It never ceases to amaze me how people, even seemingly intelligent and educated people, can be remarkably dumb regarding things they haven't bothered to think about, don't understand well, or have ideological blocks regarding. I know I've blogged about some of these before, but here's a recap of some things which just keep coming up, uttered over and over again by otherwise reasonable people, blathering on like morons in these cases:
- We should raise taxes to solve government budget problems
This has to be the #1 most often repeated, stupidest proposition in the common understanding of government economic policies. I mean, it's the definition of insanity: it has never worked (to reduce deficits), yet people keep suggesting it, over and over and over again. The people who keep espousing it must have ulterior motives (not unlikely), ideological impediments to rational thought (probable), or mental damage [in this area], or all of the above. Excess spending is always the problem with government deficits, and reducing spending is always the solution; I'm not sure how much simpler that concept could possibly be. That is not to say there's never a case for increasing taxes (compensating for an intentional and purposeful increase in spending, for example), but for unintentional budget deficits, increasing taxes is never the right answer, period, full stop. The world would be noticeably better if everyone could get that pounded into their thick skulls and stop the insanity.
- Government market manipulation helps people
This is probably #2 on the most common and most monumental fallacies in popular understanding, which nevertheless continues to get touted in one form or another. In virtually no case in history has government market manipulation ever helped people. In case you're incredulous, here are some recent pertinent examples:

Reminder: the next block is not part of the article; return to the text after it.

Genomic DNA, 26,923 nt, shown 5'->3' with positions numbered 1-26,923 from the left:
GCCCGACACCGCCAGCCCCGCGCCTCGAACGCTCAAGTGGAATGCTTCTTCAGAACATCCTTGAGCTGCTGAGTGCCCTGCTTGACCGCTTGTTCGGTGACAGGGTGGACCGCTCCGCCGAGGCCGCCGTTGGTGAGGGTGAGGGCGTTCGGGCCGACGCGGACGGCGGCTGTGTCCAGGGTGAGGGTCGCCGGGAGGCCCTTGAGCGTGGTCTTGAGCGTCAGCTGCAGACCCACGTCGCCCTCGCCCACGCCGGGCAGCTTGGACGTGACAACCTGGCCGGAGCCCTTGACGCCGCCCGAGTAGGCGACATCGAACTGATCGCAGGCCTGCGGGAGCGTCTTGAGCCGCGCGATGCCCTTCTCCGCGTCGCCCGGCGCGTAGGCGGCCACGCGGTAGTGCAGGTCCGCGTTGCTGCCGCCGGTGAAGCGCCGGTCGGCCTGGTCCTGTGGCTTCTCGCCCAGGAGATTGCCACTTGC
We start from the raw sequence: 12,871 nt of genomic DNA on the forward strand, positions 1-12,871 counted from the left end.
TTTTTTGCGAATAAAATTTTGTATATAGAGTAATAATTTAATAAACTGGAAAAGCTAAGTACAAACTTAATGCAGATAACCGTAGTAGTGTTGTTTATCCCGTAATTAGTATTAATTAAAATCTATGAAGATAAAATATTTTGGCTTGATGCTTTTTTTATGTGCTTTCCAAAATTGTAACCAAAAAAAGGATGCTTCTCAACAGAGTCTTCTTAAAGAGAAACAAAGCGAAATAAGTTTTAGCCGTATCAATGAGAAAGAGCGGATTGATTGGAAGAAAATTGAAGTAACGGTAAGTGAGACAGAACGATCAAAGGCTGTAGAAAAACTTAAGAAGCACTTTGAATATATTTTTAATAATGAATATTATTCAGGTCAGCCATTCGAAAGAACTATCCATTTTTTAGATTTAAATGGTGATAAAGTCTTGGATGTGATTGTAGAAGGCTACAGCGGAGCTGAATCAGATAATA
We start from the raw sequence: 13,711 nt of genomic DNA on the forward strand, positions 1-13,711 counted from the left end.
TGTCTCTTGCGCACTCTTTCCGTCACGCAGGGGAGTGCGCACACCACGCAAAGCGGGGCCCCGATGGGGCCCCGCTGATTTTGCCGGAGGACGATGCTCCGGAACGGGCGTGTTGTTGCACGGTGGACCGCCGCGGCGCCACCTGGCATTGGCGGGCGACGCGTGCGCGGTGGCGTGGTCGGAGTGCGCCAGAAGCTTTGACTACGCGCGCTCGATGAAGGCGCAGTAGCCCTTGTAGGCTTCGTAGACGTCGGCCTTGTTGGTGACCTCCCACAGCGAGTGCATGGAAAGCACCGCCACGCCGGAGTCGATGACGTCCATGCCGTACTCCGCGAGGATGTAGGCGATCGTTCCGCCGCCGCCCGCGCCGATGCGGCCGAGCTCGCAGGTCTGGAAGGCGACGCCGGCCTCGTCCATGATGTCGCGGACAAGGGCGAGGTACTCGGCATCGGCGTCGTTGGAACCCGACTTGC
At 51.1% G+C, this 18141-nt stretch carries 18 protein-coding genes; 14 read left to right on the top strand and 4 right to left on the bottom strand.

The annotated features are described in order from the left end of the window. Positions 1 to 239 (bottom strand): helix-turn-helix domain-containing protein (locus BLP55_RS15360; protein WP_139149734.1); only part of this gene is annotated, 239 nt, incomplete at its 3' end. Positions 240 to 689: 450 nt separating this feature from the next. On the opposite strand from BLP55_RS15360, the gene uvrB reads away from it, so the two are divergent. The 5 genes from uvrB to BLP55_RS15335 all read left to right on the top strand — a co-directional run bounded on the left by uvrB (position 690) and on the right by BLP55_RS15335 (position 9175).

- Manipulating home loan rates causes banks to stop lending, cause they can't compete, reducing the availability of lending on the whole
- Interfering in the stock market causes less people to invest there, which decreases the amount of money invested in businesses in the country, decreasing prosperity there (see corrupt 2nd-world countries)
- Mandating fixed prices (eg: food in the 70's) causes shortages of those commodities, as less people produce them due to losses
... the list does on and on.
Note that this should not be confused with market regulation, which is usually burdensome, costly, and completely ineffective, but not uniformly harmful to the people. Nor is it applicable to government-run insurance programs to backstop markets; which, although usually underfunded and eventually very costly and ineffective, do not themselves hurt people nearly as much. No, market manipulation is the real bad guy here, who lures people in with a sweet song of short-term fixes, and is always to their detriment.
Those are probably my top two, or at least the top two noticeable ones today. If you're reading this, do everyone a favor and resolve yourself to never fall victim to one of those gross misconceptions, and you'll have made the world just a tiny bit better.